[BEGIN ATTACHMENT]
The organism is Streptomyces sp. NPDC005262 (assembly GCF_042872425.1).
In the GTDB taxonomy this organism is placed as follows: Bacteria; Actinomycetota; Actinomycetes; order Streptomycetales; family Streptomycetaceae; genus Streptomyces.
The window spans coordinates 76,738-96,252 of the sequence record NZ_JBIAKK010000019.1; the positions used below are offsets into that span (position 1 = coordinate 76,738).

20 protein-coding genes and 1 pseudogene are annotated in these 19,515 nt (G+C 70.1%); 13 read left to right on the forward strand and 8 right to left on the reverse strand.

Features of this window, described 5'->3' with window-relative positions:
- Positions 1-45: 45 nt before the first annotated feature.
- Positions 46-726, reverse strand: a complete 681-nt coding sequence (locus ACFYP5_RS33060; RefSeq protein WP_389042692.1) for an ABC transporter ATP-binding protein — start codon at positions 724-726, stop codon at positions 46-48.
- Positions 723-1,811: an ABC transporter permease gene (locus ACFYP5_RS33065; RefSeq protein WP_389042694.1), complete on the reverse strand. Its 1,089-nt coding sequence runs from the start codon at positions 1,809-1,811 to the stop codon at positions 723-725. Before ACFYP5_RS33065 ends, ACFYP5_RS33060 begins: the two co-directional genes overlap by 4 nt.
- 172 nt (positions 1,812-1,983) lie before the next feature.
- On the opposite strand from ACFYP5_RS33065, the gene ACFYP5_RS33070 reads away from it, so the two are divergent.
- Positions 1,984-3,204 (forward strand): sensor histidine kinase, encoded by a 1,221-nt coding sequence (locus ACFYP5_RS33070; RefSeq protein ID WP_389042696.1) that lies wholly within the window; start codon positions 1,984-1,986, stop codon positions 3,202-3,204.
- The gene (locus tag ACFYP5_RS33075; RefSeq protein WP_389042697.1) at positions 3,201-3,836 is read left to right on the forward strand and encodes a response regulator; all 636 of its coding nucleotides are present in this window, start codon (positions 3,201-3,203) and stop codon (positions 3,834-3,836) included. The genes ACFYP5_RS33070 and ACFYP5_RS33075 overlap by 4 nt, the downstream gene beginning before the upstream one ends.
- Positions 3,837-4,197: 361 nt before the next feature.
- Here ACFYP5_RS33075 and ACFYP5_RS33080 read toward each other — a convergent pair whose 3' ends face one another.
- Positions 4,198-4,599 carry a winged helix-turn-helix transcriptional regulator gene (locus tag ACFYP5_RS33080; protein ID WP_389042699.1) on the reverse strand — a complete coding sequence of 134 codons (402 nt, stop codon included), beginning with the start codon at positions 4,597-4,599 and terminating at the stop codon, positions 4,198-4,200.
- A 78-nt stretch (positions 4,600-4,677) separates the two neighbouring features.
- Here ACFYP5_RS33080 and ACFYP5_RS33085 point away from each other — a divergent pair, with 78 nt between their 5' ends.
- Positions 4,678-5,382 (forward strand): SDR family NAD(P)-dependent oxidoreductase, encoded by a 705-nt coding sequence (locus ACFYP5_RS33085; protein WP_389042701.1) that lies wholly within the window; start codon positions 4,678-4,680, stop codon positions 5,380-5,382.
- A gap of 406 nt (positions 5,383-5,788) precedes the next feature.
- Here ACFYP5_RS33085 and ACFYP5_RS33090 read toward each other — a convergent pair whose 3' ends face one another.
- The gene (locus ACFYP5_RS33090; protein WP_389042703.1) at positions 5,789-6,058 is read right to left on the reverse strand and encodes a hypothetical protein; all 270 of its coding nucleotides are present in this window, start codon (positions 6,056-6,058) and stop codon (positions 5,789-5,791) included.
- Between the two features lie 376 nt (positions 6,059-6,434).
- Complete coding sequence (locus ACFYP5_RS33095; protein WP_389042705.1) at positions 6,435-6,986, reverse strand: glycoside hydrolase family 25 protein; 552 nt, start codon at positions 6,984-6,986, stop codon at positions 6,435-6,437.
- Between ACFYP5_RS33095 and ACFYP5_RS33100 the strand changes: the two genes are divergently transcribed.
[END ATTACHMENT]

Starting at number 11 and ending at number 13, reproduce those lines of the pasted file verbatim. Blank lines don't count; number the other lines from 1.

- Positions 1,984-3,204 (forward strand): sensor histidine kinase, encoded by a 1,221-nt coding sequence (locus ACFYP5_RS33070; RefSeq protein ID WP_389042696.1) that lies wholly within the window; start codon positions 1,984-1,986, stop codon positions 3,202-3,204.
- The gene (locus tag ACFYP5_RS33075; RefSeq protein WP_389042697.1) at positions 3,201-3,836 is read left to right on the forward strand and encodes a response regulator; all 636 of its coding nucleotides are present in this window, start codon (positions 3,201-3,203) and stop codon (positions 3,834-3,836) included. The genes ACFYP5_RS33070 and ACFYP5_RS33075 overlap by 4 nt, the downstream gene beginning before the upstream one ends.
- Positions 3,837-4,197: 361 nt before the next feature.